Serco Whitepaper - 'Preparing people to receive feedback'
Look at feedback from the recipient’s point of view
As leaders we spend a lot of time analysing the performance, comparing it against pre-prescribed competencies or measures, finding specific examples that support the feedback.
But how often do we look at the receipt of that feedback from the point of view of the recipient?
Receiving feedback from people you trust and love the most is a confronting and scary thing, let alone a colleague or manager at work.
It is all about authentically connecting with people and empowering them to exercise their free choice.
Ask yourself, “How often have I received feedback I don’t agree with? How did I respond? What did I think of the person giving me the feedback? And why?”
I often tell people the feedback is the feedback. Just because someone says so does not make it true. How you respond is absolutely your choice. You can agree with the feedback or not agree with the feedback. Furthermore, you can change or not change your behaviour.
Hang on a minute, people can agree or not agree? Sure can, but they can still change or not change their behaviour. Let’s look at the model in more detail.
Agree with the feedback and change my behaviour
When I agree with the feedback and look to change my behaviour, it is because I too know it’s true. I can also see that it is in my interest to change. I can see how it is beneficial for me to do so: because I will get better results, have better relationships, or improved career prospects.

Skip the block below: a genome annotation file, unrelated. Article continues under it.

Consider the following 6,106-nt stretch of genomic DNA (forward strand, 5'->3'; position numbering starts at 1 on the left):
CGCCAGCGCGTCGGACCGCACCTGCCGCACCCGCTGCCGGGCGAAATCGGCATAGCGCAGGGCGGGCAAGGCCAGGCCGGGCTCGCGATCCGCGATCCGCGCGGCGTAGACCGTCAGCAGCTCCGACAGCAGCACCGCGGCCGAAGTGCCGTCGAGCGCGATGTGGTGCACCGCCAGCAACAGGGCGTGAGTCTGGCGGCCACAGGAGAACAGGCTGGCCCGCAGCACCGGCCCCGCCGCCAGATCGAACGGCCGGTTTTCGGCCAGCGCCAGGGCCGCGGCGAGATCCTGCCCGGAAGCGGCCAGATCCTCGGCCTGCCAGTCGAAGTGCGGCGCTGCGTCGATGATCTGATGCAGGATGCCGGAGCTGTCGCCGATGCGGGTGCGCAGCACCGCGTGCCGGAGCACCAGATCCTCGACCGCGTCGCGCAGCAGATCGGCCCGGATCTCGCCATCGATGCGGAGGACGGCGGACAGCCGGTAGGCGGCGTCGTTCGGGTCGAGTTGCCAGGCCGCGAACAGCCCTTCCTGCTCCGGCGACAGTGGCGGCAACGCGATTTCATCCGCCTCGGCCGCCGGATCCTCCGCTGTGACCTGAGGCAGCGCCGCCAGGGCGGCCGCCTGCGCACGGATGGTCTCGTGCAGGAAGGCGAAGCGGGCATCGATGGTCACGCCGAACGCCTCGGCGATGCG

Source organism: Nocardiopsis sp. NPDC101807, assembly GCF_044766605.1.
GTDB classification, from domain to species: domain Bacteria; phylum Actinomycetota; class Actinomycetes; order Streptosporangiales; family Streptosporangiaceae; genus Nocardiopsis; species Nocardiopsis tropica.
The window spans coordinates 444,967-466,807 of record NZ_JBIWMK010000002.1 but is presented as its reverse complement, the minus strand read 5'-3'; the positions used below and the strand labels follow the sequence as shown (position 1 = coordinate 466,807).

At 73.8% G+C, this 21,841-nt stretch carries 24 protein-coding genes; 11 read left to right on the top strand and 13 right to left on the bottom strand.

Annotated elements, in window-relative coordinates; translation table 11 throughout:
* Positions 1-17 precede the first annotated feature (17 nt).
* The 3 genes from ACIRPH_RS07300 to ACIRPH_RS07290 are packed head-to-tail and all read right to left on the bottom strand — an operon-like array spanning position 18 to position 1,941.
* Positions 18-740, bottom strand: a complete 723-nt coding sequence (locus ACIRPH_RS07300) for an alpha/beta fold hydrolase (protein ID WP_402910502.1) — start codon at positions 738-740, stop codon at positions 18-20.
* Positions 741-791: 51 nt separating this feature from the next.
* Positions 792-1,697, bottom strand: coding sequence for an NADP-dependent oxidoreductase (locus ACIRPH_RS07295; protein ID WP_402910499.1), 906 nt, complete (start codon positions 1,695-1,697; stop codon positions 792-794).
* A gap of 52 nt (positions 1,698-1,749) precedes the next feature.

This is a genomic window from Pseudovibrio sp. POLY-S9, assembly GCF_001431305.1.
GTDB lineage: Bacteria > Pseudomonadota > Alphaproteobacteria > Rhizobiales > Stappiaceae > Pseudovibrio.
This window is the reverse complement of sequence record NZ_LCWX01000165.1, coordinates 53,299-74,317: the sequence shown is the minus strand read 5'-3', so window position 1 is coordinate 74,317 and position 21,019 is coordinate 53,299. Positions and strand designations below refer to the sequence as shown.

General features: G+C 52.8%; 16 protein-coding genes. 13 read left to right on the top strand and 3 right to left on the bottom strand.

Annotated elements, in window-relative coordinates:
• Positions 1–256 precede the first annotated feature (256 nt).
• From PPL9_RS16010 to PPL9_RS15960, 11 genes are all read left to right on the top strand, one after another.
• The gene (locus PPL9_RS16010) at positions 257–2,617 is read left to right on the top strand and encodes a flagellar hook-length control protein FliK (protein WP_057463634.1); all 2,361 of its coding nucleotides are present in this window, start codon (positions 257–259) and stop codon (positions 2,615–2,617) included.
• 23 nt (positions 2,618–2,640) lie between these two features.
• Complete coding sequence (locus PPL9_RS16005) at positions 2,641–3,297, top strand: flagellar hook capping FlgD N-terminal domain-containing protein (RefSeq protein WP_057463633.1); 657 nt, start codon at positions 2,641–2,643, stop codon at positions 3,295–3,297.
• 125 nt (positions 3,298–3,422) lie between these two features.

Agree with the feedback and not change my behaviour
I can agree with the feedback, I know it is true, but not change my behaviour. Why? Surely if you agree with the feedback you would change. Maybe not? Maybe it is not in my self-interest to change.
Maybe, what I am being asked to change is an integral part of who I am, or what I believe made or makes me successful. Maybe it is the way the organisation or a previous manager prefers it to be done this way? Maybe I believe my behaviour is more closely aligned to the organisation’s values.
Maybe I am right and you are wrong. Is it a case of what got me here won’t get me there?
Not agree with the feedback and change
I don’t agree with the feedback, but I do acknowledge it is your perception, or the filter through which you view the world and you see that behaviour in a negative way.
Because I value our relationship and your perception of me, I choose to change those behaviours that give you that perception.